US Government Pass A Bill To Allow New Task Force To Reverse Engineer UFO Technology

December 18, 2021 1:00 AM ‐ UFOs

This article is more than one year old.

UFO in sky
The Department of Defense (DoD) have announced that US Congress have outlined new laws designed to help the newly formed Airborne Object Identification and Management Synchronization Group (AOIMSG) to rapidly respond to UFO sightings and recommends a process is put into place for reverse engineering recovered technology.

The new bill is part of an annual report called the Defense Authorization Bill, and this year part of it focuses on unidentified aerial phenomena (UAPs), or simply UFOs as the general public call them.

The bill builds on the role of the AOIMSG, the US government's new UFO task force that the Pentagon announced two weeks ago. The new law will give the task force the power to rapidly respond in order to conduct field investigations and analyse data relating to UFO sightings, as well as recover material from crash sites, and potentially aid and fund the reverse engineering of advanced technology.

Of course, no one is saying for certain that this advanced technology is of extraterrestrial origin, although that's not been specifically ruled out. Other more down-to-Earth explanations include unknown military technology from China or Russia encroaching in Special Use Airspace (SUA) or restricted airspace.

However, the bill does highlight the need to help scientists and engineers understand UAPs that appear to be beyond the "known state of the art in science or technology." The bill says the information could be used in requests for funding for reverse engineering of technology to "replicate any such advanced characteristics and performance."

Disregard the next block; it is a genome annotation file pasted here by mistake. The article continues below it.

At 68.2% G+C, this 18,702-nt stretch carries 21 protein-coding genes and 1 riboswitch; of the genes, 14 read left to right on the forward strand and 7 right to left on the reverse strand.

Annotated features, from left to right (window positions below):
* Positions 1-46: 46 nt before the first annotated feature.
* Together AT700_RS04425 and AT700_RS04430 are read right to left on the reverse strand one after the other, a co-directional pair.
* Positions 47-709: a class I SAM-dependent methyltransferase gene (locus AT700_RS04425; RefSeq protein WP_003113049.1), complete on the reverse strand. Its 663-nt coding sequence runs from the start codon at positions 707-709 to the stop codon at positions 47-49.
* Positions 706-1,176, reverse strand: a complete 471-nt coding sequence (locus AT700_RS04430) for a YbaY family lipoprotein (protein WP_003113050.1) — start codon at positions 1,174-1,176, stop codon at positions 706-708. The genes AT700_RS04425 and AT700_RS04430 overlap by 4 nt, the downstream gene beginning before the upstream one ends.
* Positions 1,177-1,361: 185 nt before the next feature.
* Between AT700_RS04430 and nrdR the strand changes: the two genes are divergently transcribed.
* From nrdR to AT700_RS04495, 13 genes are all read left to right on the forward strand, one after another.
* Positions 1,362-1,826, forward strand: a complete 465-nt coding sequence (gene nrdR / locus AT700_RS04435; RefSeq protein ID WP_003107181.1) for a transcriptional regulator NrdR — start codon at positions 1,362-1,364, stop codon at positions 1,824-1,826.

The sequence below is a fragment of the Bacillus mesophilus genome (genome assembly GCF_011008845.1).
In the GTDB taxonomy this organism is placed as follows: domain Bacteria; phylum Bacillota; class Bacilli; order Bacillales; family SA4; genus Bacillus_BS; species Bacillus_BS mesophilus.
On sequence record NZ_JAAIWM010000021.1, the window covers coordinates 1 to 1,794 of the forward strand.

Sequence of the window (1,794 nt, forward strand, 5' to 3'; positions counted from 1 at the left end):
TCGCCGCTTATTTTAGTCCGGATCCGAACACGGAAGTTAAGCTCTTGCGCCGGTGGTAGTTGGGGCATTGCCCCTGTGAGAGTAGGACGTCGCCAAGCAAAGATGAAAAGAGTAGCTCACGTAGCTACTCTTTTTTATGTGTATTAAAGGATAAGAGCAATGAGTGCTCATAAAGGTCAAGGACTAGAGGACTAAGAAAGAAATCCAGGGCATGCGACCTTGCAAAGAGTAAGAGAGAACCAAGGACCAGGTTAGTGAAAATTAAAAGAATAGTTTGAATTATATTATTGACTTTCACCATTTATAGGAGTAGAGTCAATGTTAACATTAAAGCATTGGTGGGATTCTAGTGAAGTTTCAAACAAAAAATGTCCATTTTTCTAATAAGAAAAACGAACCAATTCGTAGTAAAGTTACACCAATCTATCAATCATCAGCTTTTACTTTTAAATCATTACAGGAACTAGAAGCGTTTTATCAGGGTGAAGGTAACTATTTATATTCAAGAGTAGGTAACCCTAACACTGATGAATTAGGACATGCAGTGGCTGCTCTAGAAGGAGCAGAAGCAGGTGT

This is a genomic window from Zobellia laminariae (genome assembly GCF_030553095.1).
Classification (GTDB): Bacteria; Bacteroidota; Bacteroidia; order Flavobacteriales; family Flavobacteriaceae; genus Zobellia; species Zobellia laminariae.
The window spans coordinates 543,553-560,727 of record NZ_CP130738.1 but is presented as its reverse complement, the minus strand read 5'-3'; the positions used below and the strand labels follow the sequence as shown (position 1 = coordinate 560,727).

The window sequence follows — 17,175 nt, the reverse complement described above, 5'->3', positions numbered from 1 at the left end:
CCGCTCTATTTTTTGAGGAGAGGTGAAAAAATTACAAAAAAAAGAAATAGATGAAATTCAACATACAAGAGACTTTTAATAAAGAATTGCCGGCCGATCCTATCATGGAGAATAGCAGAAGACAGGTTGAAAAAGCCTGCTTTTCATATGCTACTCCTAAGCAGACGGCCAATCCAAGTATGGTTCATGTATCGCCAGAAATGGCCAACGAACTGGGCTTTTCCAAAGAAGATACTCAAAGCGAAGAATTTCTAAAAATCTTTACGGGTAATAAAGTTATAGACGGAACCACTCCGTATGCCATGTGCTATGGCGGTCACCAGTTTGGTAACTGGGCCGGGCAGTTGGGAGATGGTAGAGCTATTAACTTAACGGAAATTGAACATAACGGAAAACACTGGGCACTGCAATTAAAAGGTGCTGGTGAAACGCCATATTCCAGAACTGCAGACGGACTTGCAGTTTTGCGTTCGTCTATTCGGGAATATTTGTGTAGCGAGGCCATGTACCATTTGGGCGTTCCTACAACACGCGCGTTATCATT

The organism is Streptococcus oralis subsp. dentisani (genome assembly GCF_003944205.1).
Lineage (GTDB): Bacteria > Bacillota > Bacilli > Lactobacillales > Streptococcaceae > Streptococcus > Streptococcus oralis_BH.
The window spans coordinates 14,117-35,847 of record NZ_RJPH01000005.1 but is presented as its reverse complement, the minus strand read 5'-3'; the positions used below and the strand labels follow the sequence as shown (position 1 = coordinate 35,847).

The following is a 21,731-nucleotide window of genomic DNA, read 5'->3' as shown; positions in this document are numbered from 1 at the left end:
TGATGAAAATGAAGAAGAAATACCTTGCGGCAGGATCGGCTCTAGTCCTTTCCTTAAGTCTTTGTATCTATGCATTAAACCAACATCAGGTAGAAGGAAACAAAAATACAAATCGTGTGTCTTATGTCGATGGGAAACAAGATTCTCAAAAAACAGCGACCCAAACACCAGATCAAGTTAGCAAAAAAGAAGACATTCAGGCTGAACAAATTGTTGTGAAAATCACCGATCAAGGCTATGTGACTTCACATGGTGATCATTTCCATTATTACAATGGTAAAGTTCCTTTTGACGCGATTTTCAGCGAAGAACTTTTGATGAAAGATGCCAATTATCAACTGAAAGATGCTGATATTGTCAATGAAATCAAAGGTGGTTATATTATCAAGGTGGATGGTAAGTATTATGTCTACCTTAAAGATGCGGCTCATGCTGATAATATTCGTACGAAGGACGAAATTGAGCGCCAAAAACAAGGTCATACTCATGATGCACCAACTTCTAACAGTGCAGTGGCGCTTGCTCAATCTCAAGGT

Ruben Gallego, a sponsor of the legislation, said in a statement, "protecting our national security interests means knowing who and what are flying in US airspace, right now, our system of tracking and identifying UAPs is scattered throughout the Department of Defense and other departments and agencies of the federal government."

Until recently, UFO reports in the US have been dealt with by various government departments, but November's news of the formation of the AOIMSG revealed that the Pentagon wanted to synchronise efforts across US government departments to detect, identify and attribute objects of interest and to assess any possible threat to safety of flight and national security.

This week's bill also promotes transparency between departments by requiring the task force's findings to be delivered to Congress in annual reports and regular briefings.

This year also saw the Pentagon release a highly-anticipated report on UFOs. Released to the public at the end of June, the report examined 144 UAP incidents from the past two decades, but despite all this, the report is only nine pages long making it a very broad overview with no conclusion as to the cause of these unidentified objects.

June's report makes it clear that UAPs "pose a safety of flight issue and may pose a challenge to US national security." This potential national security threat is mainly due to the fact that most reports of UAPs seem to represent "physical objects," as the majority of the reports saw the object register across multiple sensors, rather than just visual observations.

The truth is, unidentified aerial phenomena are just that, unidentified. The report didn't offer any conclusive explanations or even attempt to debunk any specific incidents. This is perhaps due to the claim, "the limited amount of high-quality reporting on unidentified aerial phenomena (UAP) hampers our ability to draw firm conclusions about the nature or intent of UAP."

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